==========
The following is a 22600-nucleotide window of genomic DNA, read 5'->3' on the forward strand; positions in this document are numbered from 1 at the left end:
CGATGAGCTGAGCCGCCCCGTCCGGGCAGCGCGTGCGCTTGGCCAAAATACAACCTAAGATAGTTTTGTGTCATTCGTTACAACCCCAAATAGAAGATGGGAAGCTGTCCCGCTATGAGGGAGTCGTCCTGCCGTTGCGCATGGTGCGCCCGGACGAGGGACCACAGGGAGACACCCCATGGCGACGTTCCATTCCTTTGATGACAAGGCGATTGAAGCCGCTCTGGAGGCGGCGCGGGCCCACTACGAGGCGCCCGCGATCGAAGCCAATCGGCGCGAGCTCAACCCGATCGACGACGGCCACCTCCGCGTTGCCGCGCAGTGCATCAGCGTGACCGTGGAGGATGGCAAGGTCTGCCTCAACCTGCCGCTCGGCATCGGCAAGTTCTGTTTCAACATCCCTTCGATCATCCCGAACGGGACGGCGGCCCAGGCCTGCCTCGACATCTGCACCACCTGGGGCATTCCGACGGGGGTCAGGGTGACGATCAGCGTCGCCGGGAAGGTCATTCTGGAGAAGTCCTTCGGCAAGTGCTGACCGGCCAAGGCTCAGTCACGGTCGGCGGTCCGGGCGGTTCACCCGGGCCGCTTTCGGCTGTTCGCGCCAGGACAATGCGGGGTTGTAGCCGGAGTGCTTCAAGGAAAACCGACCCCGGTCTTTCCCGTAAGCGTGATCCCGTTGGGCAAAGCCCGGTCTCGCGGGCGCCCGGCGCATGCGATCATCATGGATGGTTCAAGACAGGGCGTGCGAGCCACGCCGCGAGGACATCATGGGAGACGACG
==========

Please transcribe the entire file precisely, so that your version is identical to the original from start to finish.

The following is a 22600-nucleotide window of genomic DNA, read 5'->3' on the forward strand; positions in this document are numbered from 1 at the left end:
CGATGAGCTGAGCCGCCCCGTCCGGGCAGCGCGTGCGCTTGGCCAAAATACAACCTAAGATAGTTTTGTGTCATTCGTTACAACCCCAAATAGAAGATGGGAAGCTGTCCCGCTATGAGGGAGTCGTCCTGCCGTTGCGCATGGTGCGCCCGGACGAGGGACCACAGGGAGACACCCCATGGCGACGTTCCATTCCTTTGATGACAAGGCGATTGAAGCCGCTCTGGAGGCGGCGCGGGCCCACTACGAGGCGCCCGCGATCGAAGCCAATCGGCGCGAGCTCAACCCGATCGACGACGGCCACCTCCGCGTTGCCGCGCAGTGCATCAGCGTGACCGTGGAGGATGGCAAGGTCTGCCTCAACCTGCCGCTCGGCATCGGCAAGTTCTGTTTCAACATCCCTTCGATCATCCCGAACGGGACGGCGGCCCAGGCCTGCCTCGACATCTGCACCACCTGGGGCATTCCGACGGGGGTCAGGGTGACGATCAGCGTCGCCGGGAAGGTCATTCTGGAGAAGTCCTTCGGCAAGTGCTGACCGGCCAAGGCTCAGTCACGGTCGGCGGTCCGGGCGGTTCACCCGGGCCGCTTTCGGCTGTTCGCGCCAGGACAATGCGGGGTTGTAGCCGGAGTGCTTCAAGGAAAACCGACCCCGGTCTTTCCCGTAAGCGTGATCCCGTTGGGCAAAGCCCGGTCTCGCGGGCGCCCGGCGCATGCGATCATCATGGATGGTTCAAGACAGGGCGTGCGAGCCACGCCGCGAGGACATCATGGGAGACGACG